Penny Taylor grabbed the rebound, was fouled and made both her free throws. And then it was time for the Mercury to celebrate, while we observers tried to calibrate: How strong was this Phoenix team? How impressive was the Mercury's ability to play without a starter who was first-team All-WNBA? Where do we rank that fourth quarter in the annals of Taurasi lore?
"I should just ride off into the sunset right now," Taurasi joked in the Phoenix locker room after winning WNBA Finals MVP for the second time in her career. "This is such a good feeling. At the beginning of the year, I sensed that we wanted it. But wanting it is not enough. Every team wants it. But there was something extra -- a mental fortitude that we had when we were all on the court together that's hard to get."
It was so intense, in fact, that it carried the Mercury to victory even when Griner wasn't able to play. In her place, Ewelina Kobryn started at center. Now there's a story, actually. She's a 32-year-old hoops veteran from Poland who didn't play in the WNBA until the 2011-12 season, when Seattle signed her.
The past two years, Kobryn has played for UMMC Ekaterinburg in Russia, coached by Olaf Lange, Brondello's husband. Brondello is UMMC's assistant, and when she took over at Phoenix, she thought Kobryn would be a good fit as a backup center for Griner. So Kobryn came to Arizona this season.
Kobryn couldn't have expected to see much court time in the WNBA Finals with the way Griner was playing. But Griner was poked in the eye in Game 2 on Tuesday. And even though she returned to play then, she wasn't cleared for Game 3 after a retinal procedure.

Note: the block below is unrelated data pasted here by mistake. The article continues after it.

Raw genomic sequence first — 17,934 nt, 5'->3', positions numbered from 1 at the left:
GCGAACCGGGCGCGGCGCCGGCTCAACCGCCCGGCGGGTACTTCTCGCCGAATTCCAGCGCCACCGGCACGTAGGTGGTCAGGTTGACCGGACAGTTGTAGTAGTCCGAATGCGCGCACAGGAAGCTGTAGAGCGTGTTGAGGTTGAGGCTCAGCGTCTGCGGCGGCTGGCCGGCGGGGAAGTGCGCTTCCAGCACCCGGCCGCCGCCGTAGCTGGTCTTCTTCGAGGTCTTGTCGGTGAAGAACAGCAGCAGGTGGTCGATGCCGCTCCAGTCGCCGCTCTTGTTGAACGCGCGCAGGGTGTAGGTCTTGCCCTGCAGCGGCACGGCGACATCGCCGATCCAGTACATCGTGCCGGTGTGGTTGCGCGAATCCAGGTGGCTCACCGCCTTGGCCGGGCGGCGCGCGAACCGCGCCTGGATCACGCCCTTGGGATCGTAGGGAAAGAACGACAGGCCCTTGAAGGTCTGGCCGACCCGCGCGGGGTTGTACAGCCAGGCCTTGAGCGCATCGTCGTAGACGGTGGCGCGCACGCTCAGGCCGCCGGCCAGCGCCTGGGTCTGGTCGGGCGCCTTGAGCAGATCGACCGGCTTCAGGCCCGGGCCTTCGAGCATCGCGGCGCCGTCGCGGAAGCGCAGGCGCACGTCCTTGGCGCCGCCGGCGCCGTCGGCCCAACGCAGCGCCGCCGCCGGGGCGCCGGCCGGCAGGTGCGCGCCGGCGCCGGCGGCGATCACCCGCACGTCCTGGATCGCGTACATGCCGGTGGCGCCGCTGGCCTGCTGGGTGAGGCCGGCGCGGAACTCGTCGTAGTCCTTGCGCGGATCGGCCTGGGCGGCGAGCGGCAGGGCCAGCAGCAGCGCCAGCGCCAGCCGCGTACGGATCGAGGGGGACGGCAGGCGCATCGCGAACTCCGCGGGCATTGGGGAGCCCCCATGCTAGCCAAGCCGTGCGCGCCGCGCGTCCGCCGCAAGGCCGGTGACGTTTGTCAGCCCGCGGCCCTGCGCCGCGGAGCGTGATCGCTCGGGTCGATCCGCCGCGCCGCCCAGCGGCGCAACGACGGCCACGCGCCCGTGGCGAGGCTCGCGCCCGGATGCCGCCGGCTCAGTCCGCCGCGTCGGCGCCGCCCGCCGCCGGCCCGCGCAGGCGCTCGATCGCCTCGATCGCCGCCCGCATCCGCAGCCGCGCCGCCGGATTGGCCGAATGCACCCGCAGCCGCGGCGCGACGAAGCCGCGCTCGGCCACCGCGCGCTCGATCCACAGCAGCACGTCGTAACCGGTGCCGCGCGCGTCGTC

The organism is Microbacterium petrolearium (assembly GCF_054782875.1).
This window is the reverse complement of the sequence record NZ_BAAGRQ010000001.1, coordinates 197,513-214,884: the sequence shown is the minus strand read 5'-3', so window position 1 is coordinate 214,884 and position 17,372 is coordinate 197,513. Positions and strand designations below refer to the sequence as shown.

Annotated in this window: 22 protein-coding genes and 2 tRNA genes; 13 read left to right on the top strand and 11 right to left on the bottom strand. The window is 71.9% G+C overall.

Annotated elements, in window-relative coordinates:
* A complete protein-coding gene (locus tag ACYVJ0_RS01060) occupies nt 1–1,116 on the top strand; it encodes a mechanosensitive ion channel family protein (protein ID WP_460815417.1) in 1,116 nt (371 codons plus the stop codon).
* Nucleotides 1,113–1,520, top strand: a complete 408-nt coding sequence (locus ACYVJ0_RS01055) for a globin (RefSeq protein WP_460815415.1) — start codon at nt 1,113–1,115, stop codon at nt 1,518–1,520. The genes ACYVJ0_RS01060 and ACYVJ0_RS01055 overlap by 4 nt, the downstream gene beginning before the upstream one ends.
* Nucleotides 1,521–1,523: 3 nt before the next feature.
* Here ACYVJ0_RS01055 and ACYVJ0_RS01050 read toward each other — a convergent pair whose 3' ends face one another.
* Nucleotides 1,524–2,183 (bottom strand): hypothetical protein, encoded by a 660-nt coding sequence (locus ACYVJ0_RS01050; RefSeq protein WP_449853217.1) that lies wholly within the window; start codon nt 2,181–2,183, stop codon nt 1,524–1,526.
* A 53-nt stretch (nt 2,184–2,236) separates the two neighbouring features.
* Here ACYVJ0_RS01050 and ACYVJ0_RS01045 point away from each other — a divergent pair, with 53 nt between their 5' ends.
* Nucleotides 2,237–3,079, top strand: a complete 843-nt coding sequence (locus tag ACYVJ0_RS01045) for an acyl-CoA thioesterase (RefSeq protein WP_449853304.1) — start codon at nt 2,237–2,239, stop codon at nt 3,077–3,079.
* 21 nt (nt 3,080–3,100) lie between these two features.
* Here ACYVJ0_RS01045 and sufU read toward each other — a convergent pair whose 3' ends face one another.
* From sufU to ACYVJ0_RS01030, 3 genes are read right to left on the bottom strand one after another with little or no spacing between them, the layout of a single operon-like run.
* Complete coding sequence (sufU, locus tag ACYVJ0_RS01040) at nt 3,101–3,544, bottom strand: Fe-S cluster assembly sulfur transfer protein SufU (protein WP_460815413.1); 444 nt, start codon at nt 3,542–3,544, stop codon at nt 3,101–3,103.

Kobryn got the start -- and produced eight points, eight rebounds and three blocked shots. It was a performance her close friend and former WNBA player, the late Margo Dydek, would have been thrilled to see. Dydek passed away in 2011 after suffering a heart attack.
"I knew that I would be the player who was on the bench, but if I have to be ready, I will be ready," Kobryn said of her role with the Mercury. "Today, the team needed me. I hoped that I could help.
"Oh, my god, this is wonderful. Everybody who plays basketball dreams about this, because this is the best league with the best players. In Poland right now, I think everybody is proud of me. I am still close with Margo's family, and before the game, I was thinking of her. I can dedicate this title to her."
Kobryn, like everybody on the Phoenix roster, was made to feel important and included by Taurasi. That's how she is: A superstar player who wants the credit to go to her entire team.
And this was, indeed, a team victory. Dupree had a marvelous season, and so did DeWanna Bonner. Taylor showed she's still a very valuable starter. Griner was the league's best center. The bench stepped forward when needed. Brondello managed everything very well.
But it the end, it's still Taurasi's fingerprints that are most on the championship trophy.
"Dee is Dee, there is no one like her," Chicago's Sylvia Fowles said. "A phenomenal player and leader. I'm happy I had the opportunity to play in her era and that I'll be able to look back and reflect on that."
Taurasi would appreciate that compliment from a fellow competitor most of all.
"The WNBA is the best competition in the world, and I'm lucky to be on the same team with all these people," Taurasi said. "We are the champions. I just love being on the court with them."
You can be sure the feeling is mutual.
"She fights so hard, and she wants to teach you every day," Griner said of being teammates with Taurasi. "She brings the best out of you."